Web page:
In Kim Stanley Robinson’s most recent novel, he takes us to the moon as he once did to Mars, and it seems likely we’re witnessing the start of a new series.

The moon, it seems, is a harsh-ish mistress.

Title: Red moon
Author: Kim Stanley Robinson
First published October 23, 2018

ISBN-10: 0316262374
ISBN-13: 978-0316262378

Available from Amazon, Amazon.ca, and as a kindle.

Premise:

Thirty years from novel, China and the U.S. have established small lunar colonies. A murder soon forces an American techie and a Chinese political figure to go on the lam together, against a background of political machinations, an inconvenient pregnancy, an emerging AI, and a celebrity reporter/vlogger’s interventions.

High Points:

The novel’s reflections on China, the ultimately long-game-playing nation, and the next phase of colonialism, are worthy of consideration, and they give the work a depth that plot and characters don’t quite achieve.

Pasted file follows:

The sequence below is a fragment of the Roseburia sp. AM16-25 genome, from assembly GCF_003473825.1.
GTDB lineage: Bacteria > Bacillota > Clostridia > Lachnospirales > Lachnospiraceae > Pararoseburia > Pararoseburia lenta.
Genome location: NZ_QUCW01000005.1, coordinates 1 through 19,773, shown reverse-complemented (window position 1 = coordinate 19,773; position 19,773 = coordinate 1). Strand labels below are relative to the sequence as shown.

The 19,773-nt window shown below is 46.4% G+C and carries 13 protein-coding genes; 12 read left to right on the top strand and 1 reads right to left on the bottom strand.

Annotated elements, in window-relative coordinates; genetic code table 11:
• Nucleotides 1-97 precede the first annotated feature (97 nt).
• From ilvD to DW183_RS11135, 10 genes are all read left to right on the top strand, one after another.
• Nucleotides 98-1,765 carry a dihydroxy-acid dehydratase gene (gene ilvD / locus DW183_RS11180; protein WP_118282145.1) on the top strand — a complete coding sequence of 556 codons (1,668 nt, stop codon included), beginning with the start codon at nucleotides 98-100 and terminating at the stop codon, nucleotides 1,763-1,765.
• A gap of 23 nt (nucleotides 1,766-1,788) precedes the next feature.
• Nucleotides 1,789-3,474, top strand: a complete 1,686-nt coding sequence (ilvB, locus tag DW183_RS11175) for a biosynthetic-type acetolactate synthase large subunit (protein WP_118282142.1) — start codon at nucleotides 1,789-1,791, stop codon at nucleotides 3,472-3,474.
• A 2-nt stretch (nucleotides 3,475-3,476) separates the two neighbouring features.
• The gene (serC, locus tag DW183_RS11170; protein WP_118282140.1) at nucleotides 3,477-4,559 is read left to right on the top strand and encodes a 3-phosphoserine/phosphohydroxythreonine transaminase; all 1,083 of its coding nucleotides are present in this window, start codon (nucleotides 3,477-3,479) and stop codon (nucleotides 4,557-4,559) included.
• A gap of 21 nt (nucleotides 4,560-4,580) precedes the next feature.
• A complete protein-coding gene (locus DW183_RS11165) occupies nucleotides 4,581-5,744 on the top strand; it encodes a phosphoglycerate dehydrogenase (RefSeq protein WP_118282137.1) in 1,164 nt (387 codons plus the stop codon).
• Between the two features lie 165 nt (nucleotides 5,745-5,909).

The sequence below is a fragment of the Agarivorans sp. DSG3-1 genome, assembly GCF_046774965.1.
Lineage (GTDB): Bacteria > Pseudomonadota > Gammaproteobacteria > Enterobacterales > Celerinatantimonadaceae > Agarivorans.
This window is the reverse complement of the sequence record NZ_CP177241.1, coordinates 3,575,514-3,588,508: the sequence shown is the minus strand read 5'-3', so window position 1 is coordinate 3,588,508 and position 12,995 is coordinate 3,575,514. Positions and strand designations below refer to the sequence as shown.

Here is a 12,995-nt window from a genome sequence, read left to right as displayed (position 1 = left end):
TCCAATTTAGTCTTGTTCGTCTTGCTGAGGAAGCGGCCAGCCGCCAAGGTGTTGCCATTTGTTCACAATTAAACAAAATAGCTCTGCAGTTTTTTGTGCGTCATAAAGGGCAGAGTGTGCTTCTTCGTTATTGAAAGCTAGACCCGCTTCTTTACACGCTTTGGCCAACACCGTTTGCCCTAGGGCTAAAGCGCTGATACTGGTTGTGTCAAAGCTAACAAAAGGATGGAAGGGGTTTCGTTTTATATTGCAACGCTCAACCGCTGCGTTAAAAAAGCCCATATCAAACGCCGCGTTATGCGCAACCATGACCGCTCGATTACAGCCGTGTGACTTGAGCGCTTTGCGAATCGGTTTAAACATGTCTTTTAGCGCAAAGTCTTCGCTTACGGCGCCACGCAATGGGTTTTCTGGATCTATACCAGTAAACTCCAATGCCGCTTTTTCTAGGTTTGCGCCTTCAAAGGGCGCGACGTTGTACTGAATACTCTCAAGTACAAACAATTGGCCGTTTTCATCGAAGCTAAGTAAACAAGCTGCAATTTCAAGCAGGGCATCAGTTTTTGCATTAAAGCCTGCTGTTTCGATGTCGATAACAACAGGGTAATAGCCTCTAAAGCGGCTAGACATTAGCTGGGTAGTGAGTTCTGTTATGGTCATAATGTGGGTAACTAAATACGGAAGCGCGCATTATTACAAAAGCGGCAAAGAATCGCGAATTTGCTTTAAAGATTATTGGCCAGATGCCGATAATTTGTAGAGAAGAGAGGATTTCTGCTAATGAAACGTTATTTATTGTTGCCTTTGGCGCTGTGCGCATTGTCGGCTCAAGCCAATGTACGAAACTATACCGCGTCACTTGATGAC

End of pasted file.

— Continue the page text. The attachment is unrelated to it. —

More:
Low Points:

Robinson has always been a political writer. I have no objection to the fact, though, like many political writers, he needs to temper the political discussions a little. The book’s open ending may not appeal to all readers. Red Mars, part of a larger whole, feels like a complete novel. Red Moon feels like the opening chapter.

The Scores:

Originality: 3/6

Imagery: 6/6 Robinson remains justly famous for his descriptions of places he could never have visited. We don’t have quite the landscapes we saw in the Mars Trilogy, but his accounts of places on the moon work very well.

Story: 4/6 Red Moon serves up an interesting, if meandering, political thriller with many ideas. It does not cohere as well as Robinson’s best work.

Characterization: 5/6 Characterization is fine, but I found only Ta Shu to be particularly memorable. Robinson also writes an interesting, emerging AI, who may be the only character to show any noteworthy growth and development.

Emotional Response: 4/6

Editing: 5/6

Overall score: 4/6 Although the book feels like an opening chapter, it appears to be in continuity with Antarctica (1997), and could loosely be connected with several of Robinson’s other novels. It’s a bold book, but not Robinson’s best.

In total, Red Moon receives 31/42